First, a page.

In western Manitoba, a couple we’ll call Ezra, 58, and Lucy, 56, operate a third generation family farm with 1,280 acres of feed grains, oilseeds and a herd of 60 beef cows. The farm, with a value of $1.25 million plus $100,000 for the farm house, is profitable, but its future is clouded by the plans of their two adult children, their son, Edward, studying to be a plumber who may come home to continue the farm, and a daughter, Bella, who studied humanities in university and has no interest in farming.
Ezra and Lucy should be able to leave the farm to Edward, but before that happens, they should do some tax management. First move: make Lucy an equal partner in the farming operation. Her value for income splitting is greater than her value as a deductible dependent, notes Don Forbes, head of Forbes Wealth Management Ltd. in Carberry, Manitoba. Don, who worked on the plan with Erik Forbes, a principal at the advisory firm, say that if Ezra and Lucy follow the plan to smooth out their individual annual taxable farm income at $30,000 per year for each and take other measures to harvest value from the farming operation, they can retire in comfort.
They can use the money they take out of farm capital for off-farm investment. For example, they can fill up their Tax-Free Savings Accounts and add money to their non-registered savings. This money could serve as a legacy for their daughter.
At the moment, Ezra and Lucy have all their off-farm money invested in low yield guaranteed investment certificates. They could do much better if they were to move their money to dividend paying common stocks, so-called dividend aristocrats that have paid steadily rising distributions of corporate earnings for at least 10 years, notes Erik Forbes.
Ezra and Lucy can also start a process of shifting fractions of the farm, say a quarter section at a time, to Edward. The parents would take back zero interest promissory notes. Edward would pay rent on the land to the parents. The note would be a forgiven obligation at the death of the second parent, Don Forbes suggests. The strategy of gradual transfer of farm capital to Edward will hold income tax down to about 26 per cent a year. The alternative is to defer taxes until death. The latter plan would put farm income distributions at risk of being taxed at a 50 per cent rate. Or more.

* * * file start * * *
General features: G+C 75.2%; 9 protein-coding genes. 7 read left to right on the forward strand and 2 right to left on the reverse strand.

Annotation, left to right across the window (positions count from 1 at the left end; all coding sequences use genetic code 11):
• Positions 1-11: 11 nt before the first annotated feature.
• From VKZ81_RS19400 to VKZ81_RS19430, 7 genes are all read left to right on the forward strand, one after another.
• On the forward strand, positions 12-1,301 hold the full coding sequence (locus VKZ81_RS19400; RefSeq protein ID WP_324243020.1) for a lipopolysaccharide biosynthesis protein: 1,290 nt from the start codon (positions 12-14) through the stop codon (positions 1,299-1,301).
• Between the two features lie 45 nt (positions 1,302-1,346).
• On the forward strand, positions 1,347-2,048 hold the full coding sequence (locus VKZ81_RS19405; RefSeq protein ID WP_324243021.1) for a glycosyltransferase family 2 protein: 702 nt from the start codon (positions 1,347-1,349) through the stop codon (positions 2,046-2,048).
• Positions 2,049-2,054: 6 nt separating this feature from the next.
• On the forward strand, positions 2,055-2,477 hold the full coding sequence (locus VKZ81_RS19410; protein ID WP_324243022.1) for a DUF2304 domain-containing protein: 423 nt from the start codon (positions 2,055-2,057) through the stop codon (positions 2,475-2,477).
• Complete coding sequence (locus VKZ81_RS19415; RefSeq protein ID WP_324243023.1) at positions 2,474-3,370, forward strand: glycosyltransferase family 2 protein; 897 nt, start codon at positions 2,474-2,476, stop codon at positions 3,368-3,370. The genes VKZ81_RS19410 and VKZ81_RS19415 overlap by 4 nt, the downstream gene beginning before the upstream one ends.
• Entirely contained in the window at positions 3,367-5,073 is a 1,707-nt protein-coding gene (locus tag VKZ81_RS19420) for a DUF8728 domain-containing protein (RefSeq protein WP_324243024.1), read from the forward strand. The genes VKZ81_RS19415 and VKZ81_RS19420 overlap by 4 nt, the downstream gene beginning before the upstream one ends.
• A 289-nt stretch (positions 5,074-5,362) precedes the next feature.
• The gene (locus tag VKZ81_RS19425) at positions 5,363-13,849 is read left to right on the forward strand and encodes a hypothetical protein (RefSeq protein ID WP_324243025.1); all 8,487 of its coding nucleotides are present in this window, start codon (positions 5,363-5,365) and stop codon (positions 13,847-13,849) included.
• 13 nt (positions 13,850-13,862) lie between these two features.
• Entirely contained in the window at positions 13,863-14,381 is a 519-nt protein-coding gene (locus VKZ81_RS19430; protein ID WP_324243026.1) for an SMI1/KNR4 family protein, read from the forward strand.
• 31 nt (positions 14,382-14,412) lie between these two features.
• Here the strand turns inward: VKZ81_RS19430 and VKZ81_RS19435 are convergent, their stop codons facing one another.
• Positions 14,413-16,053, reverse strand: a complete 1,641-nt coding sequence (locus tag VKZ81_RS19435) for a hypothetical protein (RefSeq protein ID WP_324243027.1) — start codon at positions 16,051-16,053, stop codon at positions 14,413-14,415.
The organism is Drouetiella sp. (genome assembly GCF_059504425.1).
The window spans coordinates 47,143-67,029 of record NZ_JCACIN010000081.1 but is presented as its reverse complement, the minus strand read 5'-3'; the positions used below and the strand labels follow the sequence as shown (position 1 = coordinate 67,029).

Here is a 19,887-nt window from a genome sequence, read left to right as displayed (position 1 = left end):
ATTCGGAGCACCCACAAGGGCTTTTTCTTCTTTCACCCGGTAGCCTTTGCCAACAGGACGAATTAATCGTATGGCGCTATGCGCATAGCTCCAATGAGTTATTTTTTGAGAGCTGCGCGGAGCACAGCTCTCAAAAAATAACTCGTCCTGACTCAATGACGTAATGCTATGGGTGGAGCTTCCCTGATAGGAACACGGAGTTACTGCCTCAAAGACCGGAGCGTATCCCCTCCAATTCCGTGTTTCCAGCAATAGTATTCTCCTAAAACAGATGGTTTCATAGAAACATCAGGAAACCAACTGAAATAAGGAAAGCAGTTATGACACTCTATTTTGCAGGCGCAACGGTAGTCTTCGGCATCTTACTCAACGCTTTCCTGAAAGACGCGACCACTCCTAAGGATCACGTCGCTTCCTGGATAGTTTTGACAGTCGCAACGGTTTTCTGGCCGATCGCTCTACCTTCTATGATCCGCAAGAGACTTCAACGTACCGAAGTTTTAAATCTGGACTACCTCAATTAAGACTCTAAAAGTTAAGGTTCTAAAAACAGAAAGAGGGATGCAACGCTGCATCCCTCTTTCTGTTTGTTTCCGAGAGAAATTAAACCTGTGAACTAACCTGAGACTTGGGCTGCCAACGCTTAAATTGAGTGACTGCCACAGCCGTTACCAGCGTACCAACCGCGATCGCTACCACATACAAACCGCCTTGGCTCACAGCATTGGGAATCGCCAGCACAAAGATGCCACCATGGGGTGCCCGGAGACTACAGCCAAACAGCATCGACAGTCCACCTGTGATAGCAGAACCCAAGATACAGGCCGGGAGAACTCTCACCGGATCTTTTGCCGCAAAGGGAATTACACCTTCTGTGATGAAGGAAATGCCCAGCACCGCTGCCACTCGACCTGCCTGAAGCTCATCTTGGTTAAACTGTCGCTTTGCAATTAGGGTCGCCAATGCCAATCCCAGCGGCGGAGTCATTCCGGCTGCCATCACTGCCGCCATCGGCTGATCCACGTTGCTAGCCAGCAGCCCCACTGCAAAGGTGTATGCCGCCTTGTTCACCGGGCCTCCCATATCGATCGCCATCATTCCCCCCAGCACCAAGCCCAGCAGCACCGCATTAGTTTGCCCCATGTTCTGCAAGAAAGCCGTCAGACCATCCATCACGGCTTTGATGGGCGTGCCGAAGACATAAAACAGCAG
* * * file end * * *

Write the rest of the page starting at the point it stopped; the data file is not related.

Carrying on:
The risk is that the federal government may reduce the qualified farmland capital gain exemption, currently $1 million for each farm owner. The prudent thing is to make use of it while it exists, Don Forbes says.
The Alternative Minimum Tax can be charged when using a large credit like the farmland capital gains tax exemption. So when making use of the farmlands capital gains credit, the income tax calculation is done before application of the credit. If the capital gains tax payable in a given year exceeds $40,000, it will be necessary to pay additional tax. However, the AMT levied in a high capital gains tax year for which the farmland capital gain is used remains on the books as a credit toward future federal income tax payable. It becomes a way of prepaying tax, Erik Forbes adds.
In Ezra and Lucy’s case, the temporary cost of the AMT causes can be reduced by the slow transfer of just one or two quarters a year — the amount of land depending on gains in declared value. That should keep the capital gain tax owing under $40,000, Don Forbes explains. Liquidating cattle and crop inventories over several years can help to even out the potential tax burden.